Thursday, July 23, 2009


Even though this talks about literary fiction, I think the concept should be applied to any kind of fiction. Sorry, I can't take credit for this.

By tradition, literary fiction tends to be serious—and static. A valuable area of improvement for literary writers is making their writing vibrant with motion—full of energy that is transferred from page to reader. Action! And all this action in writing comes from word choice, well-constructed sentences and paragraphs, and from clear transfer of ideas that avoids obscurity. Then a story has action in all its elements, and momentum overall.

Overall, everything should move forward in a story. A story is a tidal wave that carries water fowl, trees and plants, and man-made elements broken and mangled; and when it encounters obstacles it engulfs them and dislodges them inexorably. Stories cannot be stagnant puddles waiting for an occasional shower to maintain their existence. It is the author’s challenge, if not duty, to create a tidal wave. It is a quest not accomplished in a few sittings before a computer screen. Learning to write with story momentum is a lifelong dedication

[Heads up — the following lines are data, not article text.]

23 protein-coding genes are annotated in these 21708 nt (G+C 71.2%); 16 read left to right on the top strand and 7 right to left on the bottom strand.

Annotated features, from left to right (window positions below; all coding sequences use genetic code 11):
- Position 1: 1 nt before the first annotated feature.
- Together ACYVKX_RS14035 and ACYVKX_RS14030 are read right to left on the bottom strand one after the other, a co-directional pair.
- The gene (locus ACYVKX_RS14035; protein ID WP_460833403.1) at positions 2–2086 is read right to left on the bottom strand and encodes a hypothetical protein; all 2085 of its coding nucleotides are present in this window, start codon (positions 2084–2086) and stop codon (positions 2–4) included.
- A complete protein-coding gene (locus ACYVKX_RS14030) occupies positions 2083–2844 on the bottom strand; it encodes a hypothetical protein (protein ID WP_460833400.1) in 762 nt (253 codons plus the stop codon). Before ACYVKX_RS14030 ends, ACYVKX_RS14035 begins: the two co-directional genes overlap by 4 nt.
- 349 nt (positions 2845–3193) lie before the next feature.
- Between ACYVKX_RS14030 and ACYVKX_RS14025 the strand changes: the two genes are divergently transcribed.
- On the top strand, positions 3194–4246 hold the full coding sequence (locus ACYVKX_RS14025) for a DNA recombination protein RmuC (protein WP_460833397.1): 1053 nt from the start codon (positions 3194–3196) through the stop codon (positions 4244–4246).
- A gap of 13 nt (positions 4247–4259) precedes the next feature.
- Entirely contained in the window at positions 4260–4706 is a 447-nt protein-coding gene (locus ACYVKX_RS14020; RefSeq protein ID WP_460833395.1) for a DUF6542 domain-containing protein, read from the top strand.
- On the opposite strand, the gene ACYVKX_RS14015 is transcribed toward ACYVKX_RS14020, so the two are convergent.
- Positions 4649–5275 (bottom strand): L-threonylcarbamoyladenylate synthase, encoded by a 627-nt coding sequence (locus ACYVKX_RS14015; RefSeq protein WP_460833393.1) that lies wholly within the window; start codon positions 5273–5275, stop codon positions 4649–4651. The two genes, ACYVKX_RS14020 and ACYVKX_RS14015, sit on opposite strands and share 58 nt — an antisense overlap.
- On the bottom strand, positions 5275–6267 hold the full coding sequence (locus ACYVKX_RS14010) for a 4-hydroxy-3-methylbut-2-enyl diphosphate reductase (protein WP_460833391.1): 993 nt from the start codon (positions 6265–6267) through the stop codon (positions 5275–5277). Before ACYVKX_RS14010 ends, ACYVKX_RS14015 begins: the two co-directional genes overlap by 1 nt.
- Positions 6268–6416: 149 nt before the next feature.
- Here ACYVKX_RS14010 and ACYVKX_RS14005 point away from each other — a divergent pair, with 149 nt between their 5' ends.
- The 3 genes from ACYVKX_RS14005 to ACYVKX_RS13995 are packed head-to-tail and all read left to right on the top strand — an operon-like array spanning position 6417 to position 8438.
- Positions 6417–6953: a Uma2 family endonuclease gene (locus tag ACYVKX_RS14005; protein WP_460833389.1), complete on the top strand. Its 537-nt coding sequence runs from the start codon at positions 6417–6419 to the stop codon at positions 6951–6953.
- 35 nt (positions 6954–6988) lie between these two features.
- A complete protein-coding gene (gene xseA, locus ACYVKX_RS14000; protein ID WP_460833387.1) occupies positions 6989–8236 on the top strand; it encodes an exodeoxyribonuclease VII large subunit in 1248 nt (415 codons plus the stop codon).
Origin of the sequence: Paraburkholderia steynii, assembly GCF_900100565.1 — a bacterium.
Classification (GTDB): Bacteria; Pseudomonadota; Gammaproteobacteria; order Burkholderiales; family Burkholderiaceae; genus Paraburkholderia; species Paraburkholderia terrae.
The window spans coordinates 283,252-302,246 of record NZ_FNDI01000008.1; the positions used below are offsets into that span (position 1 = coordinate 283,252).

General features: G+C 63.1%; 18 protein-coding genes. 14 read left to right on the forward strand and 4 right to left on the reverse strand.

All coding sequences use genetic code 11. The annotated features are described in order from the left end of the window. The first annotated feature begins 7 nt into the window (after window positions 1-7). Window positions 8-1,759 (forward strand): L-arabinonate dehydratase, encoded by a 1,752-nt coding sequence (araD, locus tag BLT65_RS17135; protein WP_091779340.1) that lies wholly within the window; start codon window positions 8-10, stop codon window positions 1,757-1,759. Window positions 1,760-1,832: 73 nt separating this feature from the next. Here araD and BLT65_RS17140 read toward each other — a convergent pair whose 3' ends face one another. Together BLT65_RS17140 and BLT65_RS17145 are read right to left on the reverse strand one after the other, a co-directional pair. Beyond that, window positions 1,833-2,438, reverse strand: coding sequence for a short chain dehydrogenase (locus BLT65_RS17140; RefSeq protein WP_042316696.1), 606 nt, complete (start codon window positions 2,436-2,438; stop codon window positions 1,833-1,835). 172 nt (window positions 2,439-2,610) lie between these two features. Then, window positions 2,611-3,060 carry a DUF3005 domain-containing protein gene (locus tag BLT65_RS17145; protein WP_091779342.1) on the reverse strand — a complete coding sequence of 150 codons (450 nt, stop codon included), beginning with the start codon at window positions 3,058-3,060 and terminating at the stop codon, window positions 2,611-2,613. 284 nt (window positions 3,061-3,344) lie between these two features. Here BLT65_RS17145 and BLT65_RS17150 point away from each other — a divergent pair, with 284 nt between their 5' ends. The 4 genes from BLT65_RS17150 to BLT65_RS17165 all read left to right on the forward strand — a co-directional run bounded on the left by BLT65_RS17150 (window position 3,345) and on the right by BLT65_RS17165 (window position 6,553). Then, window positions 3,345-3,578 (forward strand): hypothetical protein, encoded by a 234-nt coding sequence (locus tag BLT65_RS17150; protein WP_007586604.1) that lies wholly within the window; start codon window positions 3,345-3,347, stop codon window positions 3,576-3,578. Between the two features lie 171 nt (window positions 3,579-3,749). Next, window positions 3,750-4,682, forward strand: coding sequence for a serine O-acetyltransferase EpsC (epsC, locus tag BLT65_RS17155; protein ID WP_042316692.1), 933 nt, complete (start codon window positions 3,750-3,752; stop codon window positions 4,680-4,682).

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Tuesday, July 21, 2009

Just Yawning

I haven't been blogging lately. I've been writing. I'm smiling when I say that. I've written about a millions words, really.

I've been under the weather. I feel tired all the time, but I can't sleep. This has been going on for months, but the last week it's been worse. No wonder I haven't applied myself to my book. No energy. I'm going to the doctor to recheck on my blood pressure which I'm happy to report is wonderful now. I'm going to get to the bottom of this tired business, by gum.

We're off to Los Vegas next week for three days. We're meeting my daughter and our four grandchildren. Who knew Los Vegas was a family resort? Last year we all went to Disney Land. We had the time of our lives. I expect this year won't be as enchanting as that, but it will still be fun. We live so far apart. They live in Washington state, we live in Iowa. I'll post some pictures when we get back, how's that?

I've tried to keep up with y'all. I try to comment, too. Soon's I get my energy back, I'm going to participate a little more. It's all I can to do keep my eyes open these days.